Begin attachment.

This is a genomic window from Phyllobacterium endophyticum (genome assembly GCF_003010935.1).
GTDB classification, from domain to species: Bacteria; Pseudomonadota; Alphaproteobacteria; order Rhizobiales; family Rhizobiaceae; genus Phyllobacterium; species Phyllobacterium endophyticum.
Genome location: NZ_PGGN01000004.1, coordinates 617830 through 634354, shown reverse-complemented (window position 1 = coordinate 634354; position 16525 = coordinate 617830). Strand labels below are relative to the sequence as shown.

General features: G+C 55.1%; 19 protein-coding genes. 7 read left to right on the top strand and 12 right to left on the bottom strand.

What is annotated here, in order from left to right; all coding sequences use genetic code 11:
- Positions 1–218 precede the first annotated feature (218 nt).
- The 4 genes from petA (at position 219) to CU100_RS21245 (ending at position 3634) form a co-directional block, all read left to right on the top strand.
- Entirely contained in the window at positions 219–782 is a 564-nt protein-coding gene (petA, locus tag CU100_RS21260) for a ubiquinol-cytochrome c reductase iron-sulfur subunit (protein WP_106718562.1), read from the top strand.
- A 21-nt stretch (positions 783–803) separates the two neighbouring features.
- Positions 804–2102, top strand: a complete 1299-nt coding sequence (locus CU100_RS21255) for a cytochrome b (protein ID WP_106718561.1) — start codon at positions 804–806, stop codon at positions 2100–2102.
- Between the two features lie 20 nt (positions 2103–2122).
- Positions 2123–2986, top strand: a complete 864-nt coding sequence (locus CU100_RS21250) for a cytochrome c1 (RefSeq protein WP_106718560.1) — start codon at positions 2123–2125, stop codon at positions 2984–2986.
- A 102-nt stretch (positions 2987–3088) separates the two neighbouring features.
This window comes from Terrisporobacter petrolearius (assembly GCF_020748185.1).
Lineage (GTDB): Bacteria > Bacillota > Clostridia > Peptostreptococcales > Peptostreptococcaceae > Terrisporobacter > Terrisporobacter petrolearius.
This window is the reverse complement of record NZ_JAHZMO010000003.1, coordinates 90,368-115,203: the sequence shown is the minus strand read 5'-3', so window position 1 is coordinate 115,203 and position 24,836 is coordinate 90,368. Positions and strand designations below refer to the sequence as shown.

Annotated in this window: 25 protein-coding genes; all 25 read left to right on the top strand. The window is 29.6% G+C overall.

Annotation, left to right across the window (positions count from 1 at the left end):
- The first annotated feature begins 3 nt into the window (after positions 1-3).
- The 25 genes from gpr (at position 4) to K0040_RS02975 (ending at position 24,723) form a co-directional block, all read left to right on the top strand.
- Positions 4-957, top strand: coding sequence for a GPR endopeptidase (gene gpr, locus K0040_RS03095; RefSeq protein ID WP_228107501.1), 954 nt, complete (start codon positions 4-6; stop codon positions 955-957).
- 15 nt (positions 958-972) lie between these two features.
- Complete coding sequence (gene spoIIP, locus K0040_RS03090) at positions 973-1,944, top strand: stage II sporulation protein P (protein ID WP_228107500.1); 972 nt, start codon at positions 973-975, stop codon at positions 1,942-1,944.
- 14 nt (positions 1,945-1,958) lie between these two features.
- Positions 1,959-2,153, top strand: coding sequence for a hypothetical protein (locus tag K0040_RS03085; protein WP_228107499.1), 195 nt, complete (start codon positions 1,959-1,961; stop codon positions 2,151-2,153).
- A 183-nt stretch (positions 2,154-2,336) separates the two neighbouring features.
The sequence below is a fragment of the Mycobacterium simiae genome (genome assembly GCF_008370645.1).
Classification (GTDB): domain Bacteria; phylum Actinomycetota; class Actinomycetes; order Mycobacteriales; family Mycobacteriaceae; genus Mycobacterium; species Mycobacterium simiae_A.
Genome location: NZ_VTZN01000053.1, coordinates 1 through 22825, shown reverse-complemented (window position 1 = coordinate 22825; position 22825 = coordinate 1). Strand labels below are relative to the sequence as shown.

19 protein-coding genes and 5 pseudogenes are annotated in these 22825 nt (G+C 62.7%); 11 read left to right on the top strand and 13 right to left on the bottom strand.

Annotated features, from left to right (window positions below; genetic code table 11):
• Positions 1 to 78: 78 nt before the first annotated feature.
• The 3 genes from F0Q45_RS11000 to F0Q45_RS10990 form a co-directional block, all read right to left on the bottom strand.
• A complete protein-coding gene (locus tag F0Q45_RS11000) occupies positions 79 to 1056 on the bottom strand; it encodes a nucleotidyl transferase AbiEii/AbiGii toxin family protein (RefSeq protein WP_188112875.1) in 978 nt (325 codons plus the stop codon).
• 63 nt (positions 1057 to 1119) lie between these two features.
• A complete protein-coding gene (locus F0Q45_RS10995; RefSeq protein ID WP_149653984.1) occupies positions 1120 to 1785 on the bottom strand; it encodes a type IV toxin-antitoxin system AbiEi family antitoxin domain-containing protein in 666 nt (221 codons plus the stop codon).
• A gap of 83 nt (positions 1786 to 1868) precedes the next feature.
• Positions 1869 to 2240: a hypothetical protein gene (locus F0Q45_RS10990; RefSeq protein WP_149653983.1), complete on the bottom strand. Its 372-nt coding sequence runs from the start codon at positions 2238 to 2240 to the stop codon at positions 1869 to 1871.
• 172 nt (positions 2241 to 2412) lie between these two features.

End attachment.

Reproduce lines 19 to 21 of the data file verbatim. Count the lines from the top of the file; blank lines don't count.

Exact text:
- The first annotated feature begins 3 nt into the window (after positions 1-3).
- The 25 genes from gpr (at position 4) to K0040_RS02975 (ending at position 24,723) form a co-directional block, all read left to right on the top strand.
- Positions 4-957, top strand: coding sequence for a GPR endopeptidase (gene gpr, locus K0040_RS03095; RefSeq protein ID WP_228107501.1), 954 nt, complete (start codon positions 4-6; stop codon positions 955-957).